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Current time:0:00Total duration:7:22

Proving triangle medians intersect at a point

CCSS.Math:

Video transcript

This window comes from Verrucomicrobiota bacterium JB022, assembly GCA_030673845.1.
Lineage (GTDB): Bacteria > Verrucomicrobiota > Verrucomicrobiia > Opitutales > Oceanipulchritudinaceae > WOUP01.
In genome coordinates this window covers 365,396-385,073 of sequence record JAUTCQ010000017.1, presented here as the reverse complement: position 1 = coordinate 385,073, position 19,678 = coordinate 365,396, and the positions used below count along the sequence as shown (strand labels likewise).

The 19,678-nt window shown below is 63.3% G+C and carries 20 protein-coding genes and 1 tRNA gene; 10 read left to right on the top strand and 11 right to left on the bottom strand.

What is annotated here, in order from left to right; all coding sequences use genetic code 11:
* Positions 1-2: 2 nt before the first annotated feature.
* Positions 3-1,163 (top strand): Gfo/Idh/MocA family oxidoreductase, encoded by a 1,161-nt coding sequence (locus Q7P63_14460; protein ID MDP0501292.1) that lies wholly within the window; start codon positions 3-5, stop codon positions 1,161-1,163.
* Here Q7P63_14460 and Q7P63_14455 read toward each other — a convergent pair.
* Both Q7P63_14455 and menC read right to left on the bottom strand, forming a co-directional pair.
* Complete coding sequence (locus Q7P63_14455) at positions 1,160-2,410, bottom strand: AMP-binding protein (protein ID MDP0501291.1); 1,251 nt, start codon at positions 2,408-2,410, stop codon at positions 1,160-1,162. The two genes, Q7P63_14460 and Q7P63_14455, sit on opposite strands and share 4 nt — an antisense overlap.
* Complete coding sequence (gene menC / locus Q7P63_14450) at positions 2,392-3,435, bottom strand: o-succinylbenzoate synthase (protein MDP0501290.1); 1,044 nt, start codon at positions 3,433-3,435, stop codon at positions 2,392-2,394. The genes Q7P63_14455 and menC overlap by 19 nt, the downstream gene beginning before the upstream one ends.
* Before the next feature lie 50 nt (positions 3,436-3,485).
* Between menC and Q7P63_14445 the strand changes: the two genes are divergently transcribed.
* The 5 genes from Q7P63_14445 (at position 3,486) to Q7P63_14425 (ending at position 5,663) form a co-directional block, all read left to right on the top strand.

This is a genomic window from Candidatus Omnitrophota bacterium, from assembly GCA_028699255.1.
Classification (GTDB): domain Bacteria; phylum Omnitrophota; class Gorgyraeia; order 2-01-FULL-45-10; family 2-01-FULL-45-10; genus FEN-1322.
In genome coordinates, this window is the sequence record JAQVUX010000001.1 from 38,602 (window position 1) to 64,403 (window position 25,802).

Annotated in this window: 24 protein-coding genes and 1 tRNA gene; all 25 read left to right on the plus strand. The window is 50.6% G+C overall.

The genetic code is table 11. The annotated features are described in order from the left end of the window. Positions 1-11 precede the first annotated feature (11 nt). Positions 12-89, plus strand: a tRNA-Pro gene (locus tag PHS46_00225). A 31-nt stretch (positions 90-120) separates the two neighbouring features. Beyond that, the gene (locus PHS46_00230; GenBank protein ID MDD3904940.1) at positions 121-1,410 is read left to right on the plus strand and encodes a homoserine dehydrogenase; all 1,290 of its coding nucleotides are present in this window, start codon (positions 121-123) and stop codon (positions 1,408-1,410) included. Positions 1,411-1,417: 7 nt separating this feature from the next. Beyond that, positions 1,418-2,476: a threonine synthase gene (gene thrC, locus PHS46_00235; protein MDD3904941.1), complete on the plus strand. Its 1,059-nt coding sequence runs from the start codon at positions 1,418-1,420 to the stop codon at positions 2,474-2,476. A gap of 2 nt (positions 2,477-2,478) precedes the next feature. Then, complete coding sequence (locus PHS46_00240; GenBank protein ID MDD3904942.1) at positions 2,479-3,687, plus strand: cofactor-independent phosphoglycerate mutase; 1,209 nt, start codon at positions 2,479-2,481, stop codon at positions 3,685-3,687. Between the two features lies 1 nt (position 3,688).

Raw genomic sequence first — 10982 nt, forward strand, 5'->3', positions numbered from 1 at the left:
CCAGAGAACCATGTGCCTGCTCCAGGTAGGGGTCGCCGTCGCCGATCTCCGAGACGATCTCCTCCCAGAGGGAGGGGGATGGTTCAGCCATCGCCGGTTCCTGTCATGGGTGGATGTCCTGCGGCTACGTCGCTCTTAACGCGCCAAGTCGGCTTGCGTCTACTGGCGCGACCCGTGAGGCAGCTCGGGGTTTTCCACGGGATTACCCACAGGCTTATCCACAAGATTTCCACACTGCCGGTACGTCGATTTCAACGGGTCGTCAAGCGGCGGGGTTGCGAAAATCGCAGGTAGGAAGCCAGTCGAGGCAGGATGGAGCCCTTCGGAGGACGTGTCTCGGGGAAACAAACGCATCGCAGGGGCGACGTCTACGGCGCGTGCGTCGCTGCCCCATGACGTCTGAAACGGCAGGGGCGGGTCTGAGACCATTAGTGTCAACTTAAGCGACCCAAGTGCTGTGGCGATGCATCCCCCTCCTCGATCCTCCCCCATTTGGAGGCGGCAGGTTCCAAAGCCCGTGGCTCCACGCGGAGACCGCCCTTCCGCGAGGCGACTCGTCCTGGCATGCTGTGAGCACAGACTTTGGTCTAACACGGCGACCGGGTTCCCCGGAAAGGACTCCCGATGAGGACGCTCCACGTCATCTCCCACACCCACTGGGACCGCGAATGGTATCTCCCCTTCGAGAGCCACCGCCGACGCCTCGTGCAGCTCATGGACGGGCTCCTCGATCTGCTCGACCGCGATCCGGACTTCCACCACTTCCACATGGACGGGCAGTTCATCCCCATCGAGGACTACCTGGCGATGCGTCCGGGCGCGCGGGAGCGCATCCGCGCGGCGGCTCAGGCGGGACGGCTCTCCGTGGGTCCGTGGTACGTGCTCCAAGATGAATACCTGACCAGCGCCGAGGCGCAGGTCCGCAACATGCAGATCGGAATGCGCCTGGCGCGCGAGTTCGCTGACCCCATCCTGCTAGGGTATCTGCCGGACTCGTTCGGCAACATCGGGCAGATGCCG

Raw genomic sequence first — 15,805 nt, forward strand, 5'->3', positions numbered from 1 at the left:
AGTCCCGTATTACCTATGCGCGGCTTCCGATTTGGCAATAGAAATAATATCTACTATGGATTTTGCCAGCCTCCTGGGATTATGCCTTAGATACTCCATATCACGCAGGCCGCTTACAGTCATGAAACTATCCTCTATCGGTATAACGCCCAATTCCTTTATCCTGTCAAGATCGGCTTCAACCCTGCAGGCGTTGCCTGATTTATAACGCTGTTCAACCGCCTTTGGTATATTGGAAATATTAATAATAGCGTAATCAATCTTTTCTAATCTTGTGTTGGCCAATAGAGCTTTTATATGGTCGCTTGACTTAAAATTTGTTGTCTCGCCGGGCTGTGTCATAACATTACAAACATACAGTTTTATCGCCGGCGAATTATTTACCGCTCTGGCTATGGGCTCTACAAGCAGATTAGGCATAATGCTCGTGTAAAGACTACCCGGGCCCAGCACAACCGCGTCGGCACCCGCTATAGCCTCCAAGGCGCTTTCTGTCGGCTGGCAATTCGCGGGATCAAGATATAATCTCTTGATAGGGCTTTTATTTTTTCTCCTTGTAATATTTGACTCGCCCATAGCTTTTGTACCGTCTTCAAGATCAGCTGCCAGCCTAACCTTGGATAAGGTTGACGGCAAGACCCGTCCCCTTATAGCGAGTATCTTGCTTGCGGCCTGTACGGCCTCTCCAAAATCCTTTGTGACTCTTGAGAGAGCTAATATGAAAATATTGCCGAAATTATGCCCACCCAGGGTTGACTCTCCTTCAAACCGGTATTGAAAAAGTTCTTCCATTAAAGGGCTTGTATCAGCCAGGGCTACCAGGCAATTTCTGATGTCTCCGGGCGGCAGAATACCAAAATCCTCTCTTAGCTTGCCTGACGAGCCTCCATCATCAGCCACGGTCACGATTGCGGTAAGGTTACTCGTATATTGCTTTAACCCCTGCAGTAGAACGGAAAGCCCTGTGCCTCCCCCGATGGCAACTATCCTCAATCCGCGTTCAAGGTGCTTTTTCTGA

so the goal of this video is to prove that the three medians of a triangle always intersect at one point which is pretty interesting because you would expect two different lines with different slopes to intersect in one point but three lines intersecting in one point is it's pretty neat and this is true for all triangles and so to set up this proof I've put an arbitrary triangle here but I've put one vertex at the origin that'll simplify the math and then I put another vertex on the x-axis and I've given them coordinates so this one right over here is at 0 0 this one over here we're just saying that the x-coordinate is a and so it's a comma 0 and then this one up here has some X in some y coordinate we're just calling them B and C this is some arbitrary triangle and if you had some other triangle that had the same dimensions as this one and this one can have any dimensions because we haven't defined a B and C you could go from this triangle to any of those other ones using rigid transformations so if we can prove that the medians of this triangle this general triangle always intersect at one point this will be true for all triangles so let's do a little bit more let's draw the medians so what we're going to do is draw lines from each of the vertex to the midpoint of the opposite side so if we do that we've drawn all the medians and it for sure looks like they intersect at one point but to prove that let's think about what the coordinates are of the midpoints of each of these sides so what is the coordinate R right over here pause this video and think about that well this is going to be the midpoint of this top point and this bottom-right point so this length is equal to that length and for the midpoint you can really just think about it as you're taking the average of each of the coordinates so the x-coordinate here it's going to be the average of B and a so you could just write that as a plus B over 2 and then the y-coordinate is going to be the average of C and 0 that would be C plus 0 over 2 or just C over 2 and we could do that for each of these points so at this point right over here it's x-coordinate is going to be the average of zero and a so that's just a over two and it's why corn is going to be the average of zero and zero you can see that it sits on the x-axis so its y-coordinate is 0 and then last but not least what's the coordinate of this point pause the video try to figure that out all right well it's going the x coordinate so it's going to be the average of B and 0 which is just going to be B over 2 and then the y-coordinate is going to be the average of C and 0 which is just going to be C over 2 so the way that I'm going to prove that all three of these medians intersect at a unique point is by showing you a coordinate that sits on all three lines if it sits on all three lines that must be the point of intersection and that interesting point is two-thirds along the way of any one of the medians so one way to think about it is the distance between the vertex and that point is 2/3 of the length of the median so if we just look at this blue median the coordinate of this point that is twice as far away from the vertex as it is from the opposite side it will be based on a weighted average of the x and y coordinates when we did a midpoint and things were equally far away you equally weighted the coordinates so you just took their average but when you're if you are closer to this side you will take a weighted average accordingly so it's going to be 2/3 times a plus B over 2 plus 1/3 times 0 and then the y-coordinates going to be 2/3 times C over 2 plus 1/3 times the y-coordinate here which is just going to be 0 now once again why do we have this 2/3 and this 1/3 waiting because we are twice as close to this point as we are to that point now if we wanted to simplify it what would we get so this 2 would cancel with that too so and this is 0 so we would get a plus B over over 3 for the x-coordinate and for the y-coordinate this is that - cancels with that - and we get see over three so we just found a point that foreshore sits on this blue median now let's do a similar exercise with this pink colored median so that pink colored median what is the coordinate of the point that sits on that median that is twice as far from the vertex as it is from the opposite side well it would be the exact same exercise we would doubly wait these coordinates so the x coordinate would be two thirds times B over two plus 1/3 times a 1/3 times a and then the y coordinate would be 2/3 times C over two 2/3 times C over two plus 1/3 times zero one three times zero and what does that get us well let's see this 2 cancels out with that 2 and we are left with B over 3 plus a over 3 so that's the same thing as a plus B over 3 and over here that's a zero that cancels out that is C over 3 so notice this exact coordinate sits on both the blue median and this pink median so that must be the place that they intersect let's see if that's also true for this orange median so in the orange median same exact exercise and I encourage you to point pause this video and try to calculate the value of this point on your own what's the coordinate of that point on the orange line where this distance is twice as large as this distance well same idea we will doubly weight these points right over here so the x coordinate would be 2/3 times a over 2 plus 1/3 times B the y coordinate would be 2/3 times 0 2/3 times 0 plus 1/3 times C 1/3 times C and what does that get us let's see that cancels with that so we have a over 3 plus B over 3 well that's the same thing as a plus B over 3 and then over here - 2 0 we're left with C over three so notice we have just shown that this exact coordinate sits on all three medians and so therefore all three medians must intersect at that point because that point exists on all the lines we've just shown that and that's true for this arbitrary triangle you could make this triangle have arbitrary dimensions by changing your value for a B or C and if you see a triangle that has the same dimensions but just as it's shifted or it's in a different orientation you can do a rigid transformation which doesn't change any of the dimensions and you can show that that would be true for that triangle as well